Thursday, January 31, 2013

Good on Gomer

Were my maternal grandmother alive, would she rejoice in Jim Nabors, a.k.a. Gomer Pyle, getting his love of 38 years, his new husband?

Out to his friends and colleagues, but no one else, the 82-year-old actor figured it was time, while he had time. He and partner Stan Cadwallader flew from their Hawaii home to Seattle, where such doings are legal.

Pic note: Public domain from Marine Corps.

Licit or not, my grandmother 1) adored Nabors on The Andy Griffith Show and other TV, particularly where he'd sing, and 2) was befuddled by and hostile to homosexuality. She was born at the very start of the 20th Century and lived her whole life in the hills of central Maryland and the Eastern panhandle of West Virginia.

Mable didn't consider herself a hick. After all, they lived in Romney, the Hampshire County seat, with a metropolitan area population of over 2,000. The hicks and ridge runners came from the real hills to downtown Romney with its several restaurants, department store, groceries, and menswear shop (run by the mayor, head of the only Jewish family in the county).

Yet the wild, the citified, and sexually remarkable were not an admitted part of her world. Yet, it turns out, gays were about. A very familiar relative by marriage was one, several family members I learned had bi relationships, and my best friend in the town where I summered and spent my holidays my whole childhood and youth was gay. Had she known things I did, she likely would have denied it each and all.

One of her daughters, my mother, was more candid but still befuddled. Two of my longest-term friends are gay men. She knew them both, one from my sandbox days and one from college on. They would visit her on swings through the Southwest, with their partners. She and they all enjoyed their meals and conversations for many years. She would tell me how much she loved the four of them, but always add that she just didn't understand homosexuality.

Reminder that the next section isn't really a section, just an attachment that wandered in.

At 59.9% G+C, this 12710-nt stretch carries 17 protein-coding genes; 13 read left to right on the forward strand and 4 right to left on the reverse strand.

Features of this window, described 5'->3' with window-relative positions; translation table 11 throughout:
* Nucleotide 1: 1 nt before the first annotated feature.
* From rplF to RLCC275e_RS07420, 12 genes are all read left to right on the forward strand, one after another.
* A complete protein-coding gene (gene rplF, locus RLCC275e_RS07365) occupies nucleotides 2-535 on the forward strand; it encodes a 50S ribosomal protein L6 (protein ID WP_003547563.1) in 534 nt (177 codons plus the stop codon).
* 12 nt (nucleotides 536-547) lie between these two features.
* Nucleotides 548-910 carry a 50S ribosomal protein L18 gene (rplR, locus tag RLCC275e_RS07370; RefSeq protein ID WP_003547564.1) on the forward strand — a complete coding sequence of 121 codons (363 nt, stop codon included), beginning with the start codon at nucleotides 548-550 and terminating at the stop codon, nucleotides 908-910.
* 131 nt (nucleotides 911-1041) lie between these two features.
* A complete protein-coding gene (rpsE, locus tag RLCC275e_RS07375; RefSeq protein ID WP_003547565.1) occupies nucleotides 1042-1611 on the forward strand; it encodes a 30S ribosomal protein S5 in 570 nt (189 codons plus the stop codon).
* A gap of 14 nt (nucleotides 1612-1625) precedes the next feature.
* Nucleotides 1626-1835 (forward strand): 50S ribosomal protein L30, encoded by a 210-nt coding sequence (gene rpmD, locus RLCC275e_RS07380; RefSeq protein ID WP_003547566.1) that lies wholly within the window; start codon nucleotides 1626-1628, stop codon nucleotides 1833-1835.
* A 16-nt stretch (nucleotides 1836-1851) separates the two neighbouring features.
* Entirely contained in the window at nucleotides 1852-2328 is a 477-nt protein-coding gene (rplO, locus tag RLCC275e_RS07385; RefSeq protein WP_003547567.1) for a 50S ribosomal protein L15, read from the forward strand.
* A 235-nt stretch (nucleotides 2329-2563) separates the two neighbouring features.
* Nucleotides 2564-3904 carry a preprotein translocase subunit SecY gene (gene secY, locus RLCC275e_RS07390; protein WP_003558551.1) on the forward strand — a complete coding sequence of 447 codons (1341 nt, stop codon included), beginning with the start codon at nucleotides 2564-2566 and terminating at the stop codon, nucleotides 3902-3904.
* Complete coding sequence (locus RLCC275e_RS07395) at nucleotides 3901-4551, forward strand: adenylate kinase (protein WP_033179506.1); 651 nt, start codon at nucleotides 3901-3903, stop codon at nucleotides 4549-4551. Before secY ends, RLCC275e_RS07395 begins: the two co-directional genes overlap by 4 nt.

She didn't live long enough for the full circle. I have solemnized both couples' marriages.; I suppose she would have said she didn't understand same-sex marriage either.

Her own mother though was never in a state of mind to discuss homosexuality. She read her Bible and The Upper Room daily as well as attending and serving in church. Without the obnoxious aspects, she was a fundy, and I have no doubt she knew same-sex love to be sinful.

Gaydar jokes aside, Nabors was fairly plainly gay at least to us boomers. That was fine enough. What I had trouble with was what my grandmother adored, his drama-queen singing. He favored lugubrious ballads, huge, round-mouthed tones and virtually no feeling involved.

Yet, every week, she'd invariably say if Gomer was on with Andy, "I hope he sings." Also, when the Cumberland Times or TV Guide would list him as a guest on some other program, she was elated because it invariably meant he'd do a number or two. She loved the songs even if she would have hated the sin.

She'd be well over 100 now. I have to wonder whether she would have grown at all with the times. Surely she never would have left Romney. What would it have meant to her to know I'd performed several gay weddings, of people she knew and liked? What would the growing national support of SSM meant to her? Could she have talked about it with me?

Grandmother Mable taught several generations to think for ourselves, to speak up at every lunch and dinner on every subject, to be well read and informed. She had her huge blind spots. I have to wonder whether she would have shifted over the decades. In particular, Jim Nabors was a hero of hers. wouldn't that be something fine?

My blessings fall on Jim and Stan, newlyweds.

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